Saturday, April 16, 2016
Selling the Deal in the Deal: Predatory Pricing and Antitrust
I recently wrote an article about modernizing antitrust that only one law review accepted and it may have been charity more than anything else. Part of the thesis was the the neoclassical model depends too much on low prices. A sense of fairness, what people often want and derive utility from, can be advanced in other ways.[More specifically, antitrust economics ignores externalities, most people do care whether prices reflect the exploitation of others, consumer surplus is only tenuously connected to actual welfare, etc.}
Over here in Italy I have discovered a new wrinkle that further puts neoclassical economics in the rear-view mirror of antitrust. There were two incidents.
Walking through a really big market I stopped to buy for 1 euro the cheesiest gift I could find for my friend Amy. For some reason I also picked up a necklace. 25 Euro the seller said. I shook my head. "No grazie," I replied indicating I did not want it. The reponse was "20 Euro." Again, I said no wanting to buy that great gift for Amy and leave. (I will not disclose what her gift was except to say it includes a magnet which was demonstrated to me many times.) Now I hear 15 euro, and then 11 euro. 11 Euro was a sticking point. He said at 11 he only got 1 Euro profit. I showing him that I only had ten. Finally he said OK to the ten.
I realized the price of the necklace was irrelevant. In all conversations since then it has been known as the necklace that was reduced from 25 to 10. I felt pretty good about getting the lower price but I also felt uncomfortably knowing the vendor needed the money more than I do. Still, if you think about it, everyone came out ahead. I get to feel like I was a really good bargainer and the seller got 10 euro -- 1 euro was for the necklace and 9 were for letting me feel good about the deal. The low price in and of itself meant nothing. In fact, I was happier at 10 than I would have been at 1 Euro because the seller had bundled the necklace and an opportunity for me to feel like a successful bargainer.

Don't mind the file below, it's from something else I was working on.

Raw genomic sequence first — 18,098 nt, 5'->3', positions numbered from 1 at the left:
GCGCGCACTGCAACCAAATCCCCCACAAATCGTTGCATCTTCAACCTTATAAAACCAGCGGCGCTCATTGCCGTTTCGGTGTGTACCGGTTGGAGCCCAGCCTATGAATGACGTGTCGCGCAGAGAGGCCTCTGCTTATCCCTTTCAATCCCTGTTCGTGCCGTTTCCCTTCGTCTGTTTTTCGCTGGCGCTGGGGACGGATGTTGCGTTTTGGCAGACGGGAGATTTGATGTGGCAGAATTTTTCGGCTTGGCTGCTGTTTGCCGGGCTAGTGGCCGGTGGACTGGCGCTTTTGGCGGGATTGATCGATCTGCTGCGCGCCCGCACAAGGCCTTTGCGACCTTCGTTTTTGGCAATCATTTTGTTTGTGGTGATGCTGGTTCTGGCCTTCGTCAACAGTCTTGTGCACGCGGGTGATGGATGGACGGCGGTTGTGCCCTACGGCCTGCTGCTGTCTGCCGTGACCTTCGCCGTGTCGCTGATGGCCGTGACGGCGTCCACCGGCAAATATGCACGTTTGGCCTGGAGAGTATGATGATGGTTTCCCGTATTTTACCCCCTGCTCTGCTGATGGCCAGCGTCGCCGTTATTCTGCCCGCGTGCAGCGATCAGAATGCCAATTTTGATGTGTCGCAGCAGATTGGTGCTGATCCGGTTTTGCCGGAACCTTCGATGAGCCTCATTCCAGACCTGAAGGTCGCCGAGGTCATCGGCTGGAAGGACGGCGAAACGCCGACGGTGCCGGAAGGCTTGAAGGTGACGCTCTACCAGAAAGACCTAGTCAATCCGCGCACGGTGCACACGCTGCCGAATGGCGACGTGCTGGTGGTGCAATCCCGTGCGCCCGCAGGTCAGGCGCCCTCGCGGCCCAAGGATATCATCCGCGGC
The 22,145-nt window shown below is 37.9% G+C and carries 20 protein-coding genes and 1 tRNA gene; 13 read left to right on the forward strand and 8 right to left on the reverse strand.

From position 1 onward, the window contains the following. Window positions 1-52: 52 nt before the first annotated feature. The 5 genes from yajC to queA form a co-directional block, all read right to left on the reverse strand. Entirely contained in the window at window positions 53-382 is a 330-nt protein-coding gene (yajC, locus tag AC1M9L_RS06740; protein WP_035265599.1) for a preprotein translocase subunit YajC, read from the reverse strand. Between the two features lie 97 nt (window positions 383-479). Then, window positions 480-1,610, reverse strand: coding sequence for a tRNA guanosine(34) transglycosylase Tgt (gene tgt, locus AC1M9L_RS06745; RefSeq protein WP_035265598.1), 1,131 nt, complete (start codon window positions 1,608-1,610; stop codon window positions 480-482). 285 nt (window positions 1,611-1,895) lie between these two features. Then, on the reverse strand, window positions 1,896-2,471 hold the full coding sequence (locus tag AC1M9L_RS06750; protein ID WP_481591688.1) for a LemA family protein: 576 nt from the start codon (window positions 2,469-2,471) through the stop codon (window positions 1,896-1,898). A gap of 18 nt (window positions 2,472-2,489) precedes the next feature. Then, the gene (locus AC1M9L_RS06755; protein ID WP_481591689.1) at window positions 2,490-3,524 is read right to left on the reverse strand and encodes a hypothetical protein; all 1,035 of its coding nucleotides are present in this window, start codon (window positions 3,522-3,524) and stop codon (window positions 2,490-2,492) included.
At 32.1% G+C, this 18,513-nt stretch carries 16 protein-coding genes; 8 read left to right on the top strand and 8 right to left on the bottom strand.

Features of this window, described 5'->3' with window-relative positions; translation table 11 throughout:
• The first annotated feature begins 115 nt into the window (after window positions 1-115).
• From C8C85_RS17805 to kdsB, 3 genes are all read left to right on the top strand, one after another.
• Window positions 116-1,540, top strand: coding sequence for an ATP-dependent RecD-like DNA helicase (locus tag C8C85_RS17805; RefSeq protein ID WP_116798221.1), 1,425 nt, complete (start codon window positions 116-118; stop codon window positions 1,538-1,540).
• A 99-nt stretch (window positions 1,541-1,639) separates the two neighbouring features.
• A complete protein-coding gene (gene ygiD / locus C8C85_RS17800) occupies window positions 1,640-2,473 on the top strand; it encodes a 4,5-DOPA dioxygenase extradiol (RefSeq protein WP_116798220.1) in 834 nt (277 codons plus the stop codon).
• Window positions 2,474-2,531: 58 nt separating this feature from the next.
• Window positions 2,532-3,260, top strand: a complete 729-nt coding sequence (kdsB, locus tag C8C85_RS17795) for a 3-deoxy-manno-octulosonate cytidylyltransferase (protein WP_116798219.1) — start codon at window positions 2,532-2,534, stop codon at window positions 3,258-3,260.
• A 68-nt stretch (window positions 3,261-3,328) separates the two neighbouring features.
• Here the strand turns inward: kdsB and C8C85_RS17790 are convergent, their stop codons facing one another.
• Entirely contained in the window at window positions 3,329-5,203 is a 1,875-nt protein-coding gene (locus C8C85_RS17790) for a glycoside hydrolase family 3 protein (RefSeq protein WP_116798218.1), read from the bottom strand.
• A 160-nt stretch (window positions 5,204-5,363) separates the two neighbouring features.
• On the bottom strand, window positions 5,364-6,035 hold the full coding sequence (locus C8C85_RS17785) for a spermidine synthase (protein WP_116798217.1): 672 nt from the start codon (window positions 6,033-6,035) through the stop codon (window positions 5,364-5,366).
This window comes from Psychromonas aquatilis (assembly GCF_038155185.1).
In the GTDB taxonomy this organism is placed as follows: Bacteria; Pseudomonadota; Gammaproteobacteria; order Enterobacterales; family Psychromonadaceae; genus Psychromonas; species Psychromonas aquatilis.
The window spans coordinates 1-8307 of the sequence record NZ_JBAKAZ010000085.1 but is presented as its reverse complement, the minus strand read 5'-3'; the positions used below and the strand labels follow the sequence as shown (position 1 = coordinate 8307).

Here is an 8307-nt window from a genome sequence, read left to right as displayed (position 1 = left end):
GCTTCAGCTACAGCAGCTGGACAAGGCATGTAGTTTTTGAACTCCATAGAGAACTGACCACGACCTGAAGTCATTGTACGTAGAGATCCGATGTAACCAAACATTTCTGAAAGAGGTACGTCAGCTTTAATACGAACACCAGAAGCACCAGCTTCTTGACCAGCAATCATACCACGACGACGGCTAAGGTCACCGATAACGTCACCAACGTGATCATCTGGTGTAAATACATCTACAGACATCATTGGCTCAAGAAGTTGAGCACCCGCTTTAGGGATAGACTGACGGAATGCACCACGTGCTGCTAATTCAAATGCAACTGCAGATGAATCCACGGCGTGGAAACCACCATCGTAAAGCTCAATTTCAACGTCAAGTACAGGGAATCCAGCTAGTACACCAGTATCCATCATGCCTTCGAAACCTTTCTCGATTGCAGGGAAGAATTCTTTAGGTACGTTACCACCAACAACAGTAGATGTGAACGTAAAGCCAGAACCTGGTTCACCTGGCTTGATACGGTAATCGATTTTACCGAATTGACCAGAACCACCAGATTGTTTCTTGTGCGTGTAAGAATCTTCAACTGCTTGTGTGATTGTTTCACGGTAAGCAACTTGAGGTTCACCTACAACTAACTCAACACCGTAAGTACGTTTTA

Second incident. Walking back to our apartment, a woman is moving along in full out African garb selling bracelets. I see her actually sell one for 5 euro. She gets to me and I say "how much" and she says 10 euro and I looked shocked. Then she says 5 and indicates that is what the other man paid. I say, "no" and in broken Italian add "I am not that man." Finally I pull out 2 euro from my pocket because that is all I have. She takes it and then makes the SHHH sign and points at the 5 euro buyer.
What I really liked about this was her follow through on the sale to the other man, She wanted me to help preserve his feeling-goodness from the bargain he thought he had made. She sold him a 1 euro bracelet and 4 Euros of feeling good about the deal. For me, there was a discount, I paid 1 Euro for the bracket and only 1 Euro to feel good.
There are many antitrust issues to consider here. There was clear price discrimination with respect to sale of the "feeling good" component of the deal. And sometimes the price of feeling good was cut so far that it seemed it could be predatory. But I have no idea what the seller's marginal cost was of selling the good feelings.